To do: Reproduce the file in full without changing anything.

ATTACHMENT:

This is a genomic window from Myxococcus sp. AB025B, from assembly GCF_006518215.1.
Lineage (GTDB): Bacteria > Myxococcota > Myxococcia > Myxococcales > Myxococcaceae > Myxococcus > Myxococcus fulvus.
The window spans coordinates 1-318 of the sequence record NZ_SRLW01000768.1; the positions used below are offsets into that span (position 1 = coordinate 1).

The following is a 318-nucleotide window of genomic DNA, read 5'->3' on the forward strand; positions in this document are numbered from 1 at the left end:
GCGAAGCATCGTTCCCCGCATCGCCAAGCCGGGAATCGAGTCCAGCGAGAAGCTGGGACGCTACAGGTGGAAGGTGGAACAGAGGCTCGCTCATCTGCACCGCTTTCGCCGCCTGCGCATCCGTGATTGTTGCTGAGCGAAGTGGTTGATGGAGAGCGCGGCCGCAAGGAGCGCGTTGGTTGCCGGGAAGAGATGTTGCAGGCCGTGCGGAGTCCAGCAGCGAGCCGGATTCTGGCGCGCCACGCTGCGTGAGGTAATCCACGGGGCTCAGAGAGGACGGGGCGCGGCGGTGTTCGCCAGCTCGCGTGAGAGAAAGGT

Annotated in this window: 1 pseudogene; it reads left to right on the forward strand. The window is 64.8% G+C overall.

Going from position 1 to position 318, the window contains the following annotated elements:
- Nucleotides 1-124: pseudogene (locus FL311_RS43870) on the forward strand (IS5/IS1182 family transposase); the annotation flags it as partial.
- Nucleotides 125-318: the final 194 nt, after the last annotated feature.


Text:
This is a genomic window from Myxococcus sp. AB025B, from assembly GCF_006518215.1.
Lineage (GTDB): Bacteria > Myxococcota > Myxococcia > Myxococcales > Myxococcaceae > Myxococcus > Myxococcus fulvus.
The window spans coordinates 1-318 of the sequence record NZ_SRLW01000768.1; the positions used below are offsets into that span (position 1 = coordinate 1).

The following is a 318-nucleotide window of genomic DNA, read 5'->3' on the forward strand; positions in this document are numbered from 1 at the left end:
GCGAAGCATCGTTCCCCGCATCGCCAAGCCGGGAATCGAGTCCAGCGAGAAGCTGGGACGCTACAGGTGGAAGGTGGAACAGAGGCTCGCTCATCTGCACCGCTTTCGCCGCCTGCGCATCCGTGATTGTTGCTGAGCGAAGTGGTTGATGGAGAGCGCGGCCGCAAGGAGCGCGTTGGTTGCCGGGAAGAGATGTTGCAGGCCGTGCGGAGTCCAGCAGCGAGCCGGATTCTGGCGCGCCACGCTGCGTGAGGTAATCCACGGGGCTCAGAGAGGACGGGGCGCGGCGGTGTTCGCCAGCTCGCGTGAGAGAAAGGT

Annotated in this window: 1 pseudogene; it reads left to right on the forward strand. The window is 64.8% G+C overall.

Going from position 1 to position 318, the window contains the following annotated elements:
- Nucleotides 1-124: pseudogene (locus FL311_RS43870) on the forward strand (IS5/IS1182 family transposase); the annotation flags it as partial.
- Nucleotides 125-318: the final 194 nt, after the last annotated feature.